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Mycelium (plural mycelia) is the vegetative part of a fungus, consisting of a mass of branching, thread-like hyphae. The mass of hyphae is sometimes called shiro, especially within the fairy ring fungi. Fungal colonies composed of mycelia are found in soil and on or within many other substrates. A typical single spore germinates into a homokaryotic mycelium, which cannot reproduce sexually; when two compatible homokaryotic mycelia join and form a dikaryotic mycelium, that mycelium may form fruiting bodies such as mushrooms. A mycelium may be minute, forming a colony that is too small to see, or it may be extensive:

Is this the largest organism in the world? This Template:Convert site in eastern Oregon had a contiguous growth of mycelium before logging roads cut through it. Estimated at 1,665 football fields in size and 2,200 years old, this one fungus has killed the forest above it several times over, and in so doing has built deeper soil layers that allow the growth of ever-larger stands of trees. Mushroom-forming forest fungi are unique in that their mycelial mats can achieve such massive proportions. --Paul Stamets, Mycelium Running"

It is through the mycelium that a fungus absorbs nutrients from its environment. It does this in a two-stage process. First, the hyphae secrete enzymes onto or into the food source, which break down biological polymers into smaller units such as monomers. These monomers are then absorbed into the mycelium by facilitated diffusion and active transport.

Mycelium is vital in terrestrial and aquatic ecosystems for its role in the decomposition of plant material. It contributes to the organic fraction of soil, and its growth releases carbon dioxide back into the atmosphere. The mycelium of mycorrhizal fungi increases the efficiency of water and nutrient absorption of most plants and confers resistance to some plant pathogens. Mycelium is an important food source for many soil invertebrates.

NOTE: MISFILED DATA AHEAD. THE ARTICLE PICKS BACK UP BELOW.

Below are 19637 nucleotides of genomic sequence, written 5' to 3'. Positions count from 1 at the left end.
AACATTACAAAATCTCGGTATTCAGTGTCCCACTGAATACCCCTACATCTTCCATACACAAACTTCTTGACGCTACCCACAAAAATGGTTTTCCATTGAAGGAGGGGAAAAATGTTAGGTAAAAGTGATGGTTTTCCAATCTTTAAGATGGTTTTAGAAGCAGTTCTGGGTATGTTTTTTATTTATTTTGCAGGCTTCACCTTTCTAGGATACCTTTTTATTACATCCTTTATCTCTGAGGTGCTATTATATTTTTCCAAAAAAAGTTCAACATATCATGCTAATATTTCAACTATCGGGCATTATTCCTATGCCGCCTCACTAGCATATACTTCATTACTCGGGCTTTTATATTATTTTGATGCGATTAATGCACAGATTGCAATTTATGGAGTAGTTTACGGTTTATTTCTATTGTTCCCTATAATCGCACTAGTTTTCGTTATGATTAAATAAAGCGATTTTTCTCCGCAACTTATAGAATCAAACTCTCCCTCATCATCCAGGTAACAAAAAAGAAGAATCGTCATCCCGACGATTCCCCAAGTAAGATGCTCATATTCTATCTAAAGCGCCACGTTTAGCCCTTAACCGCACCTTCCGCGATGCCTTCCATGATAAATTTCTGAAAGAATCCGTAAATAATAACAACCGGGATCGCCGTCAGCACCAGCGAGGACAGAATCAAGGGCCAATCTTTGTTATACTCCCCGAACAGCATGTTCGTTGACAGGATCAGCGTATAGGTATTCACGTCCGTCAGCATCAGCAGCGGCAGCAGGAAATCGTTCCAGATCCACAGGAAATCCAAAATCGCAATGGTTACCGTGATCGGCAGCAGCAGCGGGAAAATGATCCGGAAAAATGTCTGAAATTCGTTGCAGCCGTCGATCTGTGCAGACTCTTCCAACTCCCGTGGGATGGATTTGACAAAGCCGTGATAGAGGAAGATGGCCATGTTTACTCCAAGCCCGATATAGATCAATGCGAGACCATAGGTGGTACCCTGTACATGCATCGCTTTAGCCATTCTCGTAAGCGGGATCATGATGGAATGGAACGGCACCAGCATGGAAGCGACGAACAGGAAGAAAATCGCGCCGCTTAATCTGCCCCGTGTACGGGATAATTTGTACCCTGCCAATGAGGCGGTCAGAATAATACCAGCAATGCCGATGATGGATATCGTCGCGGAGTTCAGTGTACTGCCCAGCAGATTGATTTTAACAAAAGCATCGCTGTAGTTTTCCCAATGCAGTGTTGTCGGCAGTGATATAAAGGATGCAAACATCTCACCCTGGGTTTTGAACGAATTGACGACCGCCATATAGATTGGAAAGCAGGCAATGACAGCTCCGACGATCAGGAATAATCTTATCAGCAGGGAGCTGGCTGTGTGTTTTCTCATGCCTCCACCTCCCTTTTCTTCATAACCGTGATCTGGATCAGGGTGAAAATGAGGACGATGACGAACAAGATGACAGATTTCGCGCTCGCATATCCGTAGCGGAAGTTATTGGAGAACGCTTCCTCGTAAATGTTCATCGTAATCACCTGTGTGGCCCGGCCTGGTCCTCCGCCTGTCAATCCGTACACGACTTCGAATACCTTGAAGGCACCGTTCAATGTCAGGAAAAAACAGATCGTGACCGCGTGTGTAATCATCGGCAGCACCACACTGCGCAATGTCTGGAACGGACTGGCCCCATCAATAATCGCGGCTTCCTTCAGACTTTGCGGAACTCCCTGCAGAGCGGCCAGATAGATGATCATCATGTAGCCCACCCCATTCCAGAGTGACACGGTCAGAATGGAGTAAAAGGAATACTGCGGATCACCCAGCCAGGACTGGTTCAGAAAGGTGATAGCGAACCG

Sclerotia are compact or hard masses of mycelium.


One of the primary roles of fungi in an ecosystem is to decompose organic compounds. Petroleum products and pesticides that can be contaminants of soil are organic molecules. Therefore, fungi should have potential to remove such pollutants from the soil environment, a process known as bioremediation.

Mycelium is currently being employed by the company Ecovative Design LLC to make biodegradable packaging, a direct replacement for the petroleum based styrofoam.

Mycelial mats have been suggested (see Paul Stamets) as having potential as biological filters, removing chemicals and microorganisms from soil and water. The use of fungal mycelia to accomplish this has been termed "mycofiltration".

Knowledge of the relationship between mycorrhizal fungi and plants suggests new ways to improve crop yields.

When spread on logging roads, mycelium can act as a binder, holding new soil in place and preventing washouts until woody plants can be established.

Mycelium has been used to bind agricultural by-products to form products dubbed Greensulate and Ecocradle, which are alternatives to plastic styrofoam for packaging and insulation. Two inventors, Eben Bayer and Gavin McIntyre, and their company Ecovative Design, developed the method to manipulate a network of mycelia into desirable shapes, with properties comparable to its plastic counterpart. The invention has won two awards and is now in use commercially by Steelcase as packaging for furniture. This use of mycelium has been discussed in Time Magazine, Popular Science and other media, as well as being the subject of a TED Talk "Are Mushrooms the New Plastic?" by Eben Bayer.[1]

Is also used to produce mycoprotein- involved in the production of Quorn (a meat substitute for vegetarians).

See also

Unless indicated otherwise, the text in this article is either based on Wikipedia article "Mycelium" or another language Wikipedia page thereof used under the terms of the GNU Free Documentation License; or on research by Jahsonic and friends. See Art and Popular Culture's copyright notice.

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